Samara, called Kuybyshev from 1935 to 1990, is the sixth largest city in Russia. It is situated in the southeastern part of European Russia, the Volga Federal District, at the confluence of the Volga and Samara Rivers.
Samara is also the administrative center of Samara Oblast.
Population: 1,164,900 (2010 Census preliminary results); 1,157,880 (2002 Census); 1,254,460 (1989 Census).
The metropolitan area of Samara-Tolyatti-Syzran within Samara Oblast constitutes the population of more than 3.0 million people. Formerly a closed city, Samara is now a large and important social, political, economic, industrial and cultural center of European Russia, which in May 2007 played host to the European Union—Russia Summit.
Samara is located on the east bank of the Volga river, which acts as its western boundary; across the river are the Zhiguli Mountains, after which the local Zhiguli (Zhigulyovskoye) beer is named. Its northern boundary is formed by the Sokolyi Hills and by the steppes in the south and east. The land within the city boundaries covers 46,597 ha. Samara has a continental climate characterized by hot summers and cold winters.
Samara is a leading industrial center in the Volga Area, and is among the top ten Russian cities in terms of national income and industrial volume. Samara is known for the production of aerospace launch vehicles, satellites and various space services, engines and cables, aircraft and rolled aluminum, block-module power stations; refining, chemical and cryogenic products; gas-pumping units; bearings of different sizes, drilling bits; automated electrical equipment; airfield equipment; truck-mounted cranes; construction materials; chocolates made by the Russia Chocolate Factory; Rodnik vodka; Zhiguli beer; food processing and light industrial products.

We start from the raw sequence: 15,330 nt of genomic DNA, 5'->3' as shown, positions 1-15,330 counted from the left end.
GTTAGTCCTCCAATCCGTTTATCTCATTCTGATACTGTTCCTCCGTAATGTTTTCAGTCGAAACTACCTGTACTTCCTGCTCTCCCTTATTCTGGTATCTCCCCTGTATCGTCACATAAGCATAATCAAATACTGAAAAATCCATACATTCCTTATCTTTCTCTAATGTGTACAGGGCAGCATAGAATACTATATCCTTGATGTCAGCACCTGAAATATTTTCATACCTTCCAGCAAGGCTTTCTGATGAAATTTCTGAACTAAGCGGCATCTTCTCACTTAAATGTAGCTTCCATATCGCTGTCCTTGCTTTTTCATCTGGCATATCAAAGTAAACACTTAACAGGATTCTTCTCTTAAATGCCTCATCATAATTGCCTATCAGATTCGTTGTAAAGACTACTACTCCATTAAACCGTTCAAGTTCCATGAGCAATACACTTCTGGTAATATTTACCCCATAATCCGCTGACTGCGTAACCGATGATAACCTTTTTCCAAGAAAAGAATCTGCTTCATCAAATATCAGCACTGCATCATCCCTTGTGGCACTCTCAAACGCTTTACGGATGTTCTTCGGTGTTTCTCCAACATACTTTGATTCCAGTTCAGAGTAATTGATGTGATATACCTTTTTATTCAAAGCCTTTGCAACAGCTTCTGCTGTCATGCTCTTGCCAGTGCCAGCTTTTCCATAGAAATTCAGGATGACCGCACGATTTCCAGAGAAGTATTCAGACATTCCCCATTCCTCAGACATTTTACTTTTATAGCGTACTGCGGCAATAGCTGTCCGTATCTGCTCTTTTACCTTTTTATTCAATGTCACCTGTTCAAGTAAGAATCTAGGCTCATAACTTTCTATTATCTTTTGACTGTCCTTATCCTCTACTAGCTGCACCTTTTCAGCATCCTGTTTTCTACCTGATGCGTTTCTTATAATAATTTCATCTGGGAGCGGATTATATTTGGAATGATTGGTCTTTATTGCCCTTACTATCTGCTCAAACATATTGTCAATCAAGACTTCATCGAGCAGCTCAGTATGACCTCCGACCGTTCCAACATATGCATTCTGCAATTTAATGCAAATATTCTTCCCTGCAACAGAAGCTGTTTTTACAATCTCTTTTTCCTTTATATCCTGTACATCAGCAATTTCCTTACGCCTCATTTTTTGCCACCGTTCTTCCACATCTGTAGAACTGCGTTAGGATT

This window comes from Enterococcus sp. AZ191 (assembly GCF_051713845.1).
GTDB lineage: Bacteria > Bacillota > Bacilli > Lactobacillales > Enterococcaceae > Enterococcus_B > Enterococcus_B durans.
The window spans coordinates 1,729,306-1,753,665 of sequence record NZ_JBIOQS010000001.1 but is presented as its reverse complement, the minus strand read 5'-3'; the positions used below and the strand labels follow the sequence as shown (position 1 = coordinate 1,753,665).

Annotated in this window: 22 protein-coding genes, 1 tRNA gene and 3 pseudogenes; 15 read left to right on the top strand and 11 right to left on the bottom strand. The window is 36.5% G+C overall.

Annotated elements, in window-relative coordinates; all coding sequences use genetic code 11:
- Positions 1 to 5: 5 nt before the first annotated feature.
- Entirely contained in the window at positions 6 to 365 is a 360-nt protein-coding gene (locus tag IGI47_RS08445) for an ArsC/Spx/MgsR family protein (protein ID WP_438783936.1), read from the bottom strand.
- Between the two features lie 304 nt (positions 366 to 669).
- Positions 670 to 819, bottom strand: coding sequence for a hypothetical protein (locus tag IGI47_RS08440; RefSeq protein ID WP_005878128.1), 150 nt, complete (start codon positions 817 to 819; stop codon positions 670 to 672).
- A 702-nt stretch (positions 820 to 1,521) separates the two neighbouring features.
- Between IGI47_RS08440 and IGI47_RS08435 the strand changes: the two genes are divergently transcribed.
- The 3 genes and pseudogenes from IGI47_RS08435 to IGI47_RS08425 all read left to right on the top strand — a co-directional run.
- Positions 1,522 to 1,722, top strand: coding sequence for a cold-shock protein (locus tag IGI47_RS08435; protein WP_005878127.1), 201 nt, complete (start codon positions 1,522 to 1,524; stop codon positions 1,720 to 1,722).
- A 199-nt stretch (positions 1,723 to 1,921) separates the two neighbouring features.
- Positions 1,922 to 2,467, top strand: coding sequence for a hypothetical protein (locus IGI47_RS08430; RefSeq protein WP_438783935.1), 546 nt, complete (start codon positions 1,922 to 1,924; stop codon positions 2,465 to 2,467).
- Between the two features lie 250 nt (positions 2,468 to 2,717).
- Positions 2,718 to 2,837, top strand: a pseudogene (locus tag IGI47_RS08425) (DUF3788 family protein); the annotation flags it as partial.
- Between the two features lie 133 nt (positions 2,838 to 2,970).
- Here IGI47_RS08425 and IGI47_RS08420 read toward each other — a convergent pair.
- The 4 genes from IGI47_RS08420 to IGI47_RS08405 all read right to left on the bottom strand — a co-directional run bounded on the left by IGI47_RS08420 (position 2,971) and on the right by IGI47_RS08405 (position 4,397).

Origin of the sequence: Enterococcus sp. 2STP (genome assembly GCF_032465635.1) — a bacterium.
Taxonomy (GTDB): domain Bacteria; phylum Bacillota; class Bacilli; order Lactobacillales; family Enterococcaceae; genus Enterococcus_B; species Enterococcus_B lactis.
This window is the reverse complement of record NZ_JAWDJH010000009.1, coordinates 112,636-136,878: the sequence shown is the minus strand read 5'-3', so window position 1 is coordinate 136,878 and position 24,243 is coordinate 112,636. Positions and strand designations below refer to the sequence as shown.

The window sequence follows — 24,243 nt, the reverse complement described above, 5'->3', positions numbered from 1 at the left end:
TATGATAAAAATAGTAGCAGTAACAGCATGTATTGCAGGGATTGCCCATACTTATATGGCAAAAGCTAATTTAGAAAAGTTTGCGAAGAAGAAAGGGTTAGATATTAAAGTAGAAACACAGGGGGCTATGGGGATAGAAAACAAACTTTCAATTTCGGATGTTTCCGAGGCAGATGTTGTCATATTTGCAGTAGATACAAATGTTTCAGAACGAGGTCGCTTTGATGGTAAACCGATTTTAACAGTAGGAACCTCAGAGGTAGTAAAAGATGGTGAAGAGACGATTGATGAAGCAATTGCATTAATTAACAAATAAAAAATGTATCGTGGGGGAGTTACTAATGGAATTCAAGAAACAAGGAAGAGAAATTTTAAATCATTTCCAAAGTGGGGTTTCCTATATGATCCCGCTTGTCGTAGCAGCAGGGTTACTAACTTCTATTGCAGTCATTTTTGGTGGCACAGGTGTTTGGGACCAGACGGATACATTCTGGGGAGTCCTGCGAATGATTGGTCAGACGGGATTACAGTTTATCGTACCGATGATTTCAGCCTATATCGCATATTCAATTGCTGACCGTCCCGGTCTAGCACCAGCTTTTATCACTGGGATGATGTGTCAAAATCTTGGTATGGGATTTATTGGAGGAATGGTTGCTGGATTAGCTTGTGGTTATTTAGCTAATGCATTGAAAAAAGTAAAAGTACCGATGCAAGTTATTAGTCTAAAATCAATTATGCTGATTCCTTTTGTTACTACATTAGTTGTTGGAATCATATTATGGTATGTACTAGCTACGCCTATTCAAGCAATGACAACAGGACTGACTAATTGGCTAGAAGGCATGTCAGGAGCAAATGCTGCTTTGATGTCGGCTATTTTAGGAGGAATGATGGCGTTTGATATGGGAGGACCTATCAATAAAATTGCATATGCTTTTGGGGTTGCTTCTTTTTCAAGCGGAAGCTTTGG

Samara has an opera and ballet theater, a philharmonic orchestra hall, and five drama theaters. There is a museum of natural history and local history studies, a city art museum and a number of cinemas.
Samara experiences a humid continental climate.